Then around three months after separation, you’ll start looking out over the edges of your dark emotional pit. You’ll start to feel a desire to know what’s out there for you. Increasingly you’ll think about rejoining the world as a full participant, instead of remaining a bystander. This is the second stage. During the next several months you’ll make your first forays into the ‘outside world.’

♦ Stage #2 - Exploring in the First Year
"In the next stage, usually twelve to twenty four months after separation, you’ll follow up those forays by becoming more seriously involved with the people and activities that interest and attract you.  The pain of your marriage breakup will begin to fade, even if it doesn’t entirely disappear. You’ll develop a clearer, sharper sense of yourself as a single person, an individual."

♦ Stage #3 - Becoming You in the Next Couple of Years
Finally, I stated to Carol, "Anywhere between two and three years after separation, your distinctive adult self will take shape.  You’ll no longer feel like the damaged half of a broken marriage. You’ll derive your unique identity from being a capable competent adult human being separate but whole."

This timetable may seem arbitrary, but it corresponds to the actual recovery experience of the great majority of my clients and many people like them.  In all probability it will become your client’s experience, too.

In this section, we discussed the timetable to recovery.  There are three general stages to recovery.  They are hurting in the first few months, exploring in the first year, and becoming you in the next couple of years. 

In the next section, we will discuss 5 Steps for Day to Day Survival.  As we discussed in this section, the client’s goal for the first few months after divorce or separation are simply getting by from day to day.  I find 5 steps which can help client’s out in doing just that.  They are see a lawyer, plan finances, let people know, make a comfortable nest, and treat yourself.

Øverup, C. S., Ciprić, A., Gad Kjeld, S., Strizzi, J. M., Sander, S., Lange, T., & Hald, G. M. (2020). Cooperation after divorce: A randomized controlled trial of an online divorce intervention on hostility. Psychology of Violence. Advance online publication.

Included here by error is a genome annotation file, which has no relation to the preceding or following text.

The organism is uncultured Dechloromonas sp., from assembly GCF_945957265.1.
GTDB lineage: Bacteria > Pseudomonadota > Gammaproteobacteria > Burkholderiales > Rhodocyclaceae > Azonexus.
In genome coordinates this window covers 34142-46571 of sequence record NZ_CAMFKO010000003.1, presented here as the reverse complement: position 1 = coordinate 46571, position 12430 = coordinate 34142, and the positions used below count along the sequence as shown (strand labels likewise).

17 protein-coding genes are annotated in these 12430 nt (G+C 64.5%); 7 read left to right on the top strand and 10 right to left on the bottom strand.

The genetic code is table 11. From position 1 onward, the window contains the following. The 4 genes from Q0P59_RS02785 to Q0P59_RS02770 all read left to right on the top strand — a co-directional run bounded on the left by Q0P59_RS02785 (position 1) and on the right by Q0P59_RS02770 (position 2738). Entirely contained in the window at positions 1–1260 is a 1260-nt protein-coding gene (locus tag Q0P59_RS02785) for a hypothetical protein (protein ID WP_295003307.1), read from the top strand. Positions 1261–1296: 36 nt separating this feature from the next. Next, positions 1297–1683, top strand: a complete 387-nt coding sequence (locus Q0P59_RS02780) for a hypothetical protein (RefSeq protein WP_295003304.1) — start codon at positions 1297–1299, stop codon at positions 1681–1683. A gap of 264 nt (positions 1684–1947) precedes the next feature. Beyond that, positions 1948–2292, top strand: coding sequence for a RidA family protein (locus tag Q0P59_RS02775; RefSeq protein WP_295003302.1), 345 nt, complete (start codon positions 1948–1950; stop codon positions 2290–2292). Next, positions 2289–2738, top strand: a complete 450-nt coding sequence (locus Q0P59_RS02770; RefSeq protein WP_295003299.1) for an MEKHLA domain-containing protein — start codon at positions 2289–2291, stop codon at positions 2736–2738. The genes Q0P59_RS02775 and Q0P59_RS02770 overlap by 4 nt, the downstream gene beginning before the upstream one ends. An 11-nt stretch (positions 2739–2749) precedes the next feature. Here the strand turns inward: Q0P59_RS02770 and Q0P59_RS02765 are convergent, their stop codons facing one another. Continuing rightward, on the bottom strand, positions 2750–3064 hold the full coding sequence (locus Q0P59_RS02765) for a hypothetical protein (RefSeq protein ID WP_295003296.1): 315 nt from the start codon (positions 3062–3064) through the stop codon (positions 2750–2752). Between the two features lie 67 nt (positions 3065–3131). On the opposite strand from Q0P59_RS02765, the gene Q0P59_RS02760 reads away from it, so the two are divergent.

Peer-Reviewed Journal Article References:
Chen, S.-Y., Roller, K., & Kottman, T. (2021). Adlerian family play therapy: Healing the attachment trauma of divorce. International Journal of Play Therapy, 30(1), 28–39.

Clyde, T. L., Wikle, J. S., Hawkins, A. J., & James, S. L. (2020). The effects of premarital education promotion policies on U.S. divorce rates. Psychology, Public Policy, and Law, 26(1), 105–120.

Solomon, B. C., & Jackson, J. J. (2014). Why do personality traits predict divorce? Multiple pathways through satisfaction. Journal of Personality and Social Psychology, 106(6), 978–996.

van Scheppingen, M. A., & Leopold, T. (2019). Trajectories of life satisfaction before, upon, and after divorce: Evidence from a new matching approach. Journal of Personality and Social Psychology. Advance online publication.

Wortman, J., & Lucas, R. E. (2016). Spousal similarity in life satisfaction before and after divorce. Journal of Personality and Social Psychology, 110(4), 625–633. 

Question 1:  What are three general stages to recovery? To select and enter your answer, go to the Test.